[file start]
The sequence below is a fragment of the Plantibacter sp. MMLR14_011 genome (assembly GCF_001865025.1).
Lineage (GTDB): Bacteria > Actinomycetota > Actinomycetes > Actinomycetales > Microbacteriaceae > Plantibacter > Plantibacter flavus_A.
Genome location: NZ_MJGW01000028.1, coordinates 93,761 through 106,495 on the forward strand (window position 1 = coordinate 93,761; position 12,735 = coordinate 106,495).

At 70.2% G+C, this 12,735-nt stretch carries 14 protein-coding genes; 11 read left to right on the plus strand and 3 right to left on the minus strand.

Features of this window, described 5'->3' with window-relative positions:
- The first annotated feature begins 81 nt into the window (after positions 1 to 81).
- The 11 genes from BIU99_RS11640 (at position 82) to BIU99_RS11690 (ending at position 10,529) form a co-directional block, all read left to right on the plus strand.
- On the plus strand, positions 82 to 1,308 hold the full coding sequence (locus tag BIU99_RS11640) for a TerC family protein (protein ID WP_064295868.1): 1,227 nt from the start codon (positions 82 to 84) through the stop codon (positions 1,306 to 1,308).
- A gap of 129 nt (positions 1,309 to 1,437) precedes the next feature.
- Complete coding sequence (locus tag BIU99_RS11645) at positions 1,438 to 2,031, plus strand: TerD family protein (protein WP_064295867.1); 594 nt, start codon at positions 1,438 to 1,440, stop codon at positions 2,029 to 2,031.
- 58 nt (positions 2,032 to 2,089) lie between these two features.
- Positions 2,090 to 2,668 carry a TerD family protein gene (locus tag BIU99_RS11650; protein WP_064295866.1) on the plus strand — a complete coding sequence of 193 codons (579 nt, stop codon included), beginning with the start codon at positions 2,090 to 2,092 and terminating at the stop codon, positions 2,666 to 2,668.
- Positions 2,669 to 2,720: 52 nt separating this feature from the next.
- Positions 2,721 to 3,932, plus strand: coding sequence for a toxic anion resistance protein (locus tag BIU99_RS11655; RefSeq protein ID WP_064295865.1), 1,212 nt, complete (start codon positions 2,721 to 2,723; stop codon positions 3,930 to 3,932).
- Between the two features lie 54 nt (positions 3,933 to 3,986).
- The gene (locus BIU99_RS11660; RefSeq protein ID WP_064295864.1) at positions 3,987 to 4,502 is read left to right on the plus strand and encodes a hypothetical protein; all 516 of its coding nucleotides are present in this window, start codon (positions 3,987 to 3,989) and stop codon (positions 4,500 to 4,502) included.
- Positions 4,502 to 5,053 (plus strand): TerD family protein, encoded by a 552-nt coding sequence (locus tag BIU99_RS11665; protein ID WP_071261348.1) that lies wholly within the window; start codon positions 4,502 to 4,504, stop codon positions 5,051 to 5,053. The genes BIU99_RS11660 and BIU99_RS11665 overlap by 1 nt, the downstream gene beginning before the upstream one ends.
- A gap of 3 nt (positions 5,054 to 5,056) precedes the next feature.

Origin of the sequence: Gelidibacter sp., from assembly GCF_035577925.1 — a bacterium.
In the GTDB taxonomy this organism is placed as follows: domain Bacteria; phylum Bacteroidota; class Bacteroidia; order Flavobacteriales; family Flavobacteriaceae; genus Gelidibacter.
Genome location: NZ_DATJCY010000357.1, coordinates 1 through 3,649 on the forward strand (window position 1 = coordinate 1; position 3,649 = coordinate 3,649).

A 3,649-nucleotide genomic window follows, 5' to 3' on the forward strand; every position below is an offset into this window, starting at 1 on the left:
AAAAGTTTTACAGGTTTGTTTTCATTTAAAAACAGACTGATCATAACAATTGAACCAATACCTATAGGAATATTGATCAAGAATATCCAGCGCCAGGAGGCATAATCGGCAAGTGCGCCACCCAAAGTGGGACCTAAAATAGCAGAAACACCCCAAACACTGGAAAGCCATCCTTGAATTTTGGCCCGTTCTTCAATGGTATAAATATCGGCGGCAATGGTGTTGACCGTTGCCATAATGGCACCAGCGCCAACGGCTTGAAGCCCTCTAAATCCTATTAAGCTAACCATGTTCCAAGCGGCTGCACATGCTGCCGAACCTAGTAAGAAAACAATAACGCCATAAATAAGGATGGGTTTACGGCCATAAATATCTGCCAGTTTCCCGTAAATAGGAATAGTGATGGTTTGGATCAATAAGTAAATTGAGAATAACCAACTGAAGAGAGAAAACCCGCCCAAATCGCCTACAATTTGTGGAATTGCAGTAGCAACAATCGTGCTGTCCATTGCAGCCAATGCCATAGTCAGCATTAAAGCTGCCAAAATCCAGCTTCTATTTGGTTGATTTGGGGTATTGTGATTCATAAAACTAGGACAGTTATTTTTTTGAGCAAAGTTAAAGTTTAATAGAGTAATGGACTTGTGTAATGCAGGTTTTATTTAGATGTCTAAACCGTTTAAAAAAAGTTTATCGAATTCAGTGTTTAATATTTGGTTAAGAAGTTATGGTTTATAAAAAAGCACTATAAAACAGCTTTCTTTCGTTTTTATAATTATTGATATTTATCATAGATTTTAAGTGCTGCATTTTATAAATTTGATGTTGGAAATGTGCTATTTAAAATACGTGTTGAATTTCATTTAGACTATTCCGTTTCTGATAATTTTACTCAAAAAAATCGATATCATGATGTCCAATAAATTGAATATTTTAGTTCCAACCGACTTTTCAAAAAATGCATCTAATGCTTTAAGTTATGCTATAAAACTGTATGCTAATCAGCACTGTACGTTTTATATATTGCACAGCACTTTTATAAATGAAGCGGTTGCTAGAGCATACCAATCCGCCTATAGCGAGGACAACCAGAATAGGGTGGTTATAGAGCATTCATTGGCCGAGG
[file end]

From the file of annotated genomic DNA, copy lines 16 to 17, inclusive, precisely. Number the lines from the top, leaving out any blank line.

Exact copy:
- The gene (locus BIU99_RS11660; RefSeq protein ID WP_064295864.1) at positions 3,987 to 4,502 is read left to right on the plus strand and encodes a hypothetical protein; all 516 of its coding nucleotides are present in this window, start codon (positions 3,987 to 3,989) and stop codon (positions 4,500 to 4,502) included.
- Positions 4,502 to 5,053 (plus strand): TerD family protein, encoded by a 552-nt coding sequence (locus tag BIU99_RS11665; protein ID WP_071261348.1) that lies wholly within the window; start codon positions 4,502 to 4,504, stop codon positions 5,051 to 5,053. The genes BIU99_RS11660 and BIU99_RS11665 overlap by 1 nt, the downstream gene beginning before the upstream one ends.